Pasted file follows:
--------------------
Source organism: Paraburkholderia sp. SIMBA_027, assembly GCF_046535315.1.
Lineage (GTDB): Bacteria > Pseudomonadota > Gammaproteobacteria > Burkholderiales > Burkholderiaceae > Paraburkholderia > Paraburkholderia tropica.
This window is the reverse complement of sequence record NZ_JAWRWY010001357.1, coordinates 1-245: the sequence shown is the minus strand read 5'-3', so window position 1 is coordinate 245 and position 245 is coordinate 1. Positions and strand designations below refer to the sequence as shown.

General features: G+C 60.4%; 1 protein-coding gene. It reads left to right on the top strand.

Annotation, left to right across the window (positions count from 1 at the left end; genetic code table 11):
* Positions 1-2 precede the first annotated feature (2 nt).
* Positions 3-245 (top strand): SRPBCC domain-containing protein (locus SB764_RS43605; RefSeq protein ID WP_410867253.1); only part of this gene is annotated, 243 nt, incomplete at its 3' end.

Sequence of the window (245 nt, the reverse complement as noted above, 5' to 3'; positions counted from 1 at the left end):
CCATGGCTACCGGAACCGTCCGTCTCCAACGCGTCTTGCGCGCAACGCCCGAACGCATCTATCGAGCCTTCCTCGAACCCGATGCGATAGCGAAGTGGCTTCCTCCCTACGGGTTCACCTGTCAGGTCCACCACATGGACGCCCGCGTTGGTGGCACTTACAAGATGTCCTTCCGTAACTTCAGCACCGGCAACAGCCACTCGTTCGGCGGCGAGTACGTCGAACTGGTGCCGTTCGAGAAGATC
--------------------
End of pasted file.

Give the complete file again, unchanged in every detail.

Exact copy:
Source organism: Paraburkholderia sp. SIMBA_027, assembly GCF_046535315.1.
Lineage (GTDB): Bacteria > Pseudomonadota > Gammaproteobacteria > Burkholderiales > Burkholderiaceae > Paraburkholderia > Paraburkholderia tropica.
This window is the reverse complement of sequence record NZ_JAWRWY010001357.1, coordinates 1-245: the sequence shown is the minus strand read 5'-3', so window position 1 is coordinate 245 and position 245 is coordinate 1. Positions and strand designations below refer to the sequence as shown.

General features: G+C 60.4%; 1 protein-coding gene. It reads left to right on the top strand.

Annotation, left to right across the window (positions count from 1 at the left end; genetic code table 11):
* Positions 1-2 precede the first annotated feature (2 nt).
* Positions 3-245 (top strand): SRPBCC domain-containing protein (locus SB764_RS43605; RefSeq protein ID WP_410867253.1); only part of this gene is annotated, 243 nt, incomplete at its 3' end.

Sequence of the window (245 nt, the reverse complement as noted above, 5' to 3'; positions counted from 1 at the left end):
CCATGGCTACCGGAACCGTCCGTCTCCAACGCGTCTTGCGCGCAACGCCCGAACGCATCTATCGAGCCTTCCTCGAACCCGATGCGATAGCGAAGTGGCTTCCTCCCTACGGGTTCACCTGTCAGGTCCACCACATGGACGCCCGCGTTGGTGGCACTTACAAGATGTCCTTCCGTAACTTCAGCACCGGCAACAGCCACTCGTTCGGCGGCGAGTACGTCGAACTGGTGCCGTTCGAGAAGATC